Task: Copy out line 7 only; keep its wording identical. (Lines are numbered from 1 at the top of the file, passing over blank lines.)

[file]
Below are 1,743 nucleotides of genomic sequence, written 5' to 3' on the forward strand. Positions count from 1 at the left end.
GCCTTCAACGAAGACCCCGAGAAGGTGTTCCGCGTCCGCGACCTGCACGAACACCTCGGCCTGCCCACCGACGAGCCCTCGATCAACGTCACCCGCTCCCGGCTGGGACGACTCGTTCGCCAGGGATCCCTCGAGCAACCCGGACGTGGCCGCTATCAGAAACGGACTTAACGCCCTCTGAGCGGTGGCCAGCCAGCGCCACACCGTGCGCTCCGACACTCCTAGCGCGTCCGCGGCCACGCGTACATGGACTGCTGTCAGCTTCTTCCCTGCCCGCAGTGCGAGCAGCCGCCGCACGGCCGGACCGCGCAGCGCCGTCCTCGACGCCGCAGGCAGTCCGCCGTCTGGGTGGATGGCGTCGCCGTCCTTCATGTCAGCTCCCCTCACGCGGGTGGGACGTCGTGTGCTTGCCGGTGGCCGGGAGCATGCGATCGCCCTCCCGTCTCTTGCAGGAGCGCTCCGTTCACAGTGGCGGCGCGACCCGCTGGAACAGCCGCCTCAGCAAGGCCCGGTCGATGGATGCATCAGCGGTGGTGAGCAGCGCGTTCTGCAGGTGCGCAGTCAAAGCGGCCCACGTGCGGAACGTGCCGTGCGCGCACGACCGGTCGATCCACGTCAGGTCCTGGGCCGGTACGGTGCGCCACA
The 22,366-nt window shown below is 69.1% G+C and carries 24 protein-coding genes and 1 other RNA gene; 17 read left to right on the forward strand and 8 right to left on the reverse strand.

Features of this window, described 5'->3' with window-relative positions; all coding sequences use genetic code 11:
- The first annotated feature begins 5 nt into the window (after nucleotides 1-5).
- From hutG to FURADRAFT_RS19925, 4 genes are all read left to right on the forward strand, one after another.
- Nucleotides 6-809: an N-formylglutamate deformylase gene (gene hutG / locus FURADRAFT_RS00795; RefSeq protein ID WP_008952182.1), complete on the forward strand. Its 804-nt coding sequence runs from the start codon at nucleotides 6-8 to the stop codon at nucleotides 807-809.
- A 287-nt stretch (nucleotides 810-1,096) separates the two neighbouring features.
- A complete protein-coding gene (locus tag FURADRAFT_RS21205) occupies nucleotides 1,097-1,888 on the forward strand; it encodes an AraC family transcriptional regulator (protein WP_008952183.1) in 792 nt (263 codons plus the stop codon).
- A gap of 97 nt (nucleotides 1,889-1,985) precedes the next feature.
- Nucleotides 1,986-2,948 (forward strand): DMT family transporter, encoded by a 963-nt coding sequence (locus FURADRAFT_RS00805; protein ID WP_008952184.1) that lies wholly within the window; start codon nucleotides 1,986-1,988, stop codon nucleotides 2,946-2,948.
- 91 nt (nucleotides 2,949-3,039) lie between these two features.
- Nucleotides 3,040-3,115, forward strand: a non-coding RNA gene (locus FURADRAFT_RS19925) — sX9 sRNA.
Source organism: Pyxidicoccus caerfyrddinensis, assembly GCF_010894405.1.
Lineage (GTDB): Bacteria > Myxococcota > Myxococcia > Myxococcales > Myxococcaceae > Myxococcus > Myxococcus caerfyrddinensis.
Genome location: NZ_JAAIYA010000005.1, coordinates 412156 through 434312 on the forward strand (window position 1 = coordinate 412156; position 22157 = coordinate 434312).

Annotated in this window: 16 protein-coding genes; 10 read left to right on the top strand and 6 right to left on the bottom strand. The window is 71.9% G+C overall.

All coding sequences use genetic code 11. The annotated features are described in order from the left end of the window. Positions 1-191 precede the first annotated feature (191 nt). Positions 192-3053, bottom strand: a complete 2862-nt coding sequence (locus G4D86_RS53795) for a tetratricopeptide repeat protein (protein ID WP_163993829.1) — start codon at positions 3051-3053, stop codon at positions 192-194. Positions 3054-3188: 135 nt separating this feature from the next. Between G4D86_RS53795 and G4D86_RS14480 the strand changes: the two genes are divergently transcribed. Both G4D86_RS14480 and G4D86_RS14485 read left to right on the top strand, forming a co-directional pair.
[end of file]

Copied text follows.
- Nucleotides 6-809: an N-formylglutamate deformylase gene (gene hutG / locus FURADRAFT_RS00795; RefSeq protein ID WP_008952182.1), complete on the forward strand. Its 804-nt coding sequence runs from the start codon at nucleotides 6-8 to the stop codon at nucleotides 807-809.